..in continuation from my previous post: Seoul, Korea – For Shopping & Leisure: Samcheong-dong – cafes, galleries, shopping!
The route from Samcheong-dong to Insa-dong is sheltered on both sides by trees and with the mild Korean weather, it made for a very pleasant short stroll.
Along the way there are wall murals and interesting pop-up booths which allows you to draw, write or pose for pictures. Unless you’re immune to all things endearing and cute, the walk shouldn’t be boring at all.
If you are wondering of the differences between Samcheong-dong and Insa-dong (though the title of both of my posts would have explained it), it’s pretty simple – both are ancient yet modern streets, but Insa-dong offers more shopping for beauty and cosmetics brands and as well as traditional craft while Samcheong-dong leans more towards boutiques with local designer products (clothes, bags, jewellery) plus pretty cafes.
Insa-dong is straight road (maybe 800m) connecting Jonggak station and Anguk station. We were there early in the morning so we were spared the crowd.
I walked past it in the evening on this recent trip and trust me, it is as gay as our night markets in Malaysia.
The main pebbled street branches out to many small lanes so there are many hidden shops in between that you might want to check out.
Buying souvenirs is great in Insa-dong as there many shops selling all manner of Korean souvenirs; from cheap (keychains) to expensive (teapots and paintings). This is the focal point for traditional Korean culture and crafts.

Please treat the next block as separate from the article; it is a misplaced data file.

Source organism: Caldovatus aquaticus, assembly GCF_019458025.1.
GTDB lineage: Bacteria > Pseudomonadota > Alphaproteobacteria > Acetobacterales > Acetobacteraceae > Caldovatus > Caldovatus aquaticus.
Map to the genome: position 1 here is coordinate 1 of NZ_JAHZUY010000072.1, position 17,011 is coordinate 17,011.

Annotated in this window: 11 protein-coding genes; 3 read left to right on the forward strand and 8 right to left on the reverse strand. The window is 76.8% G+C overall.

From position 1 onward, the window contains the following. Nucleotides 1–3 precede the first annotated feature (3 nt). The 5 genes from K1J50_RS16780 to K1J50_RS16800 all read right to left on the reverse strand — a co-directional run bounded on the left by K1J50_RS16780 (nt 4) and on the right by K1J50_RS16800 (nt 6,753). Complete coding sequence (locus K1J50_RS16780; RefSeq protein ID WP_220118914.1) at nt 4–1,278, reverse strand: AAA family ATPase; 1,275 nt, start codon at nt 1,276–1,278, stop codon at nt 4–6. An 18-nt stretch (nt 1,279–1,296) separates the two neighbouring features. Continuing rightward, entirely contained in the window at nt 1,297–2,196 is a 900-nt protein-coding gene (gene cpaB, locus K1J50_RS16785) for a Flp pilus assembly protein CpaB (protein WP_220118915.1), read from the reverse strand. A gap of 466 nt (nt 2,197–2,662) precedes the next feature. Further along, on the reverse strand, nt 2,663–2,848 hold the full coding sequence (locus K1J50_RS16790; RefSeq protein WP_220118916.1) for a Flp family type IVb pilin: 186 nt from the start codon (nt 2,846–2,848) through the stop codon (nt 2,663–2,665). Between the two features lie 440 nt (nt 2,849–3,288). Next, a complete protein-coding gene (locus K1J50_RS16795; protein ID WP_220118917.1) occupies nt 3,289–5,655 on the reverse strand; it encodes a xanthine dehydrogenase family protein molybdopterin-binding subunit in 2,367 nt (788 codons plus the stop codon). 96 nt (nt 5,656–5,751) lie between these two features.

While there are more coffee cafes and stand-alone eateries in Samcheong-dong, in Insa-dong you will find stalls, kiosks and shops offering street snacks and food – ice-cream, beard candy, dumplings and pancakes.
We got distracted by this loud group of men selling dragon beard candy (ggultarae, 꿀타래). It is a familiar snack to us Malaysians (the sort you get at night markets) but the ones I bought here tasted better! Well, it must be the ingredients used.
Sweet, nutty and melt-in-mouth strands of candy. Yums! 🙂
Jipangyi ice cream is stick shaped puffed corn snack filled with ice cream and found uniquely at Insadong. Due to its shape, one tends to strike some rather creative poses with it! 🙂
The novelty lies in the shape more than its taste though. Still, no harm in sharing one with your friends.
These is another of my personal favourite Korean street snacks. Known as ho-tteok (호떡), it is a fried pancake (wheat flour, water, sugar, milk and yeast) filled with brown sugar, honey and chopped nuts (usually ground nuts and pine nuts).
Many of the snacks here are served in paper cups or paper bags. Very few uses plastic here.
A ho-tteok costs 1000 won (RM3).
Another is the Egg Bun (gye-ran-bbang, 계란빵), also 1000 won (RM3) and typically served in a paper cup too. Topping the muffin-like bread is a runny egg. I love anything with eggs so this is a must whenever I am in Korea!
We spotted a lane with a long queue and was curious why. It turned out to be queue for this small hole-the-wall shop selling dumplings (mandu, 만두).